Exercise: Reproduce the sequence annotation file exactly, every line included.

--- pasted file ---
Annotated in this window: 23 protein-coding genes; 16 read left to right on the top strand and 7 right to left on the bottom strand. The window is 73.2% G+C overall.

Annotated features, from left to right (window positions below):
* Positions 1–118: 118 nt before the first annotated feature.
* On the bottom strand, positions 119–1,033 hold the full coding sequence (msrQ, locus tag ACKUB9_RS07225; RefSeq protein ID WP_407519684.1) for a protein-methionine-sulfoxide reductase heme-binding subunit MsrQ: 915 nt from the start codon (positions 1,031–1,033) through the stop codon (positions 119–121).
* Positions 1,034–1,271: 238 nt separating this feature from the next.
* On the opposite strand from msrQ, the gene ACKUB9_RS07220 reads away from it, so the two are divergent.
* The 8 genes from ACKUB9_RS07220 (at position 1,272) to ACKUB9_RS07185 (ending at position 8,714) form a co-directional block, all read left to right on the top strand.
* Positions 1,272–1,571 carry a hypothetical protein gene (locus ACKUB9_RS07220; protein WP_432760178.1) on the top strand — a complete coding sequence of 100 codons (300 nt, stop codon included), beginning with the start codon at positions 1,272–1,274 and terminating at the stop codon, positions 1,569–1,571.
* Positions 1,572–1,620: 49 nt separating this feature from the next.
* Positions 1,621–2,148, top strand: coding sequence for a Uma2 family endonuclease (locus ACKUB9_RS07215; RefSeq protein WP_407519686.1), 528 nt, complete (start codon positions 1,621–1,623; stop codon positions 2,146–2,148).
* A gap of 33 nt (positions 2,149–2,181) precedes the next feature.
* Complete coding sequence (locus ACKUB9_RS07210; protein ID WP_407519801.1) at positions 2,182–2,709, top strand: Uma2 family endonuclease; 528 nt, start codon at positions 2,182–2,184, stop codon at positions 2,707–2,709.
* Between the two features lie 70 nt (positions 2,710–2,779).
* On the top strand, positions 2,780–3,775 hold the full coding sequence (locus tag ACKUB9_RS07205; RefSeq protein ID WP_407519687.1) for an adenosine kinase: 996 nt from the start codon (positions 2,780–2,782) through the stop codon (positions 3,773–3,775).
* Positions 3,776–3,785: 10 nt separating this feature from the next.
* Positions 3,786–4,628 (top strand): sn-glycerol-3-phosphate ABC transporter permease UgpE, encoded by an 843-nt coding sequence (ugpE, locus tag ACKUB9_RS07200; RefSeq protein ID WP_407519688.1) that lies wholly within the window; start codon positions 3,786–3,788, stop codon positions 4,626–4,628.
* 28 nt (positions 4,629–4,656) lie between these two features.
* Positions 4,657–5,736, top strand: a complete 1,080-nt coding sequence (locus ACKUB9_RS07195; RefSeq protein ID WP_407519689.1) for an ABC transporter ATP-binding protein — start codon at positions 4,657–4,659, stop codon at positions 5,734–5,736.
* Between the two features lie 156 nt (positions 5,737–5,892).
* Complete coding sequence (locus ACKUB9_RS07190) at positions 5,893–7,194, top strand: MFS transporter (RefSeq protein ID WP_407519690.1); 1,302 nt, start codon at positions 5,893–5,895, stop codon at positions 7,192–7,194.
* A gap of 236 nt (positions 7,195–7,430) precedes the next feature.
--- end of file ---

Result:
Annotated in this window: 23 protein-coding genes; 16 read left to right on the top strand and 7 right to left on the bottom strand. The window is 73.2% G+C overall.

Annotated features, from left to right (window positions below):
* Positions 1–118: 118 nt before the first annotated feature.
* On the bottom strand, positions 119–1,033 hold the full coding sequence (msrQ, locus tag ACKUB9_RS07225; RefSeq protein ID WP_407519684.1) for a protein-methionine-sulfoxide reductase heme-binding subunit MsrQ: 915 nt from the start codon (positions 1,031–1,033) through the stop codon (positions 119–121).
* Positions 1,034–1,271: 238 nt separating this feature from the next.
* On the opposite strand from msrQ, the gene ACKUB9_RS07220 reads away from it, so the two are divergent.
* The 8 genes from ACKUB9_RS07220 (at position 1,272) to ACKUB9_RS07185 (ending at position 8,714) form a co-directional block, all read left to right on the top strand.
* Positions 1,272–1,571 carry a hypothetical protein gene (locus ACKUB9_RS07220; protein WP_432760178.1) on the top strand — a complete coding sequence of 100 codons (300 nt, stop codon included), beginning with the start codon at positions 1,272–1,274 and terminating at the stop codon, positions 1,569–1,571.
* Positions 1,572–1,620: 49 nt separating this feature from the next.
* Positions 1,621–2,148, top strand: coding sequence for a Uma2 family endonuclease (locus ACKUB9_RS07215; RefSeq protein WP_407519686.1), 528 nt, complete (start codon positions 1,621–1,623; stop codon positions 2,146–2,148).
* A gap of 33 nt (positions 2,149–2,181) precedes the next feature.
* Complete coding sequence (locus ACKUB9_RS07210; protein ID WP_407519801.1) at positions 2,182–2,709, top strand: Uma2 family endonuclease; 528 nt, start codon at positions 2,182–2,184, stop codon at positions 2,707–2,709.
* Between the two features lie 70 nt (positions 2,710–2,779).
* On the top strand, positions 2,780–3,775 hold the full coding sequence (locus tag ACKUB9_RS07205; RefSeq protein ID WP_407519687.1) for an adenosine kinase: 996 nt from the start codon (positions 2,780–2,782) through the stop codon (positions 3,773–3,775).
* Positions 3,776–3,785: 10 nt separating this feature from the next.
* Positions 3,786–4,628 (top strand): sn-glycerol-3-phosphate ABC transporter permease UgpE, encoded by an 843-nt coding sequence (ugpE, locus tag ACKUB9_RS07200; RefSeq protein ID WP_407519688.1) that lies wholly within the window; start codon positions 3,786–3,788, stop codon positions 4,626–4,628.
* 28 nt (positions 4,629–4,656) lie between these two features.
* Positions 4,657–5,736, top strand: a complete 1,080-nt coding sequence (locus ACKUB9_RS07195; RefSeq protein ID WP_407519689.1) for an ABC transporter ATP-binding protein — start codon at positions 4,657–4,659, stop codon at positions 5,734–5,736.
* Between the two features lie 156 nt (positions 5,737–5,892).
* Complete coding sequence (locus ACKUB9_RS07190) at positions 5,893–7,194, top strand: MFS transporter (RefSeq protein ID WP_407519690.1); 1,302 nt, start codon at positions 5,893–5,895, stop codon at positions 7,192–7,194.
* A gap of 236 nt (positions 7,195–7,430) precedes the next feature.